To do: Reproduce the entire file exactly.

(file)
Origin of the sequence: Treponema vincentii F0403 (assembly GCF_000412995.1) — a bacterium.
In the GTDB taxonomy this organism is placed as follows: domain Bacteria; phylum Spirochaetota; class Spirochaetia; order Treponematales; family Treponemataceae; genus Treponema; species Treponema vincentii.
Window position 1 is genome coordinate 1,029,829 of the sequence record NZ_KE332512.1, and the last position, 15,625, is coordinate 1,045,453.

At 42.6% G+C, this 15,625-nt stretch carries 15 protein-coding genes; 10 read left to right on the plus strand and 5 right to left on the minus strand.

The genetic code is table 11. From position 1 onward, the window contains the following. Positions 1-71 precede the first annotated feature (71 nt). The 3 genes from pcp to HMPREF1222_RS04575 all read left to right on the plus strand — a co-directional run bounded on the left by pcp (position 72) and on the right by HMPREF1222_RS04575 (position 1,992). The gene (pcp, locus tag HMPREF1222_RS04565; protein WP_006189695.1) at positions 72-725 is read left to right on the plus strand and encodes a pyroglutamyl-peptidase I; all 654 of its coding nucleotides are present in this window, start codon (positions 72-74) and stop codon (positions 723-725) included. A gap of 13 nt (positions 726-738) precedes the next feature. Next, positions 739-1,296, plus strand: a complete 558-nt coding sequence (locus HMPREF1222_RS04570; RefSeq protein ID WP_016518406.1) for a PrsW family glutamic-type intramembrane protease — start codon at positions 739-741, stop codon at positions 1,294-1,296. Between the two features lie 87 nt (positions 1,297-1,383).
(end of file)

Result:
Origin of the sequence: Treponema vincentii F0403 (assembly GCF_000412995.1) — a bacterium.
In the GTDB taxonomy this organism is placed as follows: domain Bacteria; phylum Spirochaetota; class Spirochaetia; order Treponematales; family Treponemataceae; genus Treponema; species Treponema vincentii.
Window position 1 is genome coordinate 1,029,829 of the sequence record NZ_KE332512.1, and the last position, 15,625, is coordinate 1,045,453.

At 42.6% G+C, this 15,625-nt stretch carries 15 protein-coding genes; 10 read left to right on the plus strand and 5 right to left on the minus strand.

The genetic code is table 11. From position 1 onward, the window contains the following. Positions 1-71 precede the first annotated feature (71 nt). The 3 genes from pcp to HMPREF1222_RS04575 all read left to right on the plus strand — a co-directional run bounded on the left by pcp (position 72) and on the right by HMPREF1222_RS04575 (position 1,992). The gene (pcp, locus tag HMPREF1222_RS04565; protein WP_006189695.1) at positions 72-725 is read left to right on the plus strand and encodes a pyroglutamyl-peptidase I; all 654 of its coding nucleotides are present in this window, start codon (positions 72-74) and stop codon (positions 723-725) included. A gap of 13 nt (positions 726-738) precedes the next feature. Next, positions 739-1,296, plus strand: a complete 558-nt coding sequence (locus HMPREF1222_RS04570; RefSeq protein ID WP_016518406.1) for a PrsW family glutamic-type intramembrane protease — start codon at positions 739-741, stop codon at positions 1,294-1,296. Between the two features lie 87 nt (positions 1,297-1,383).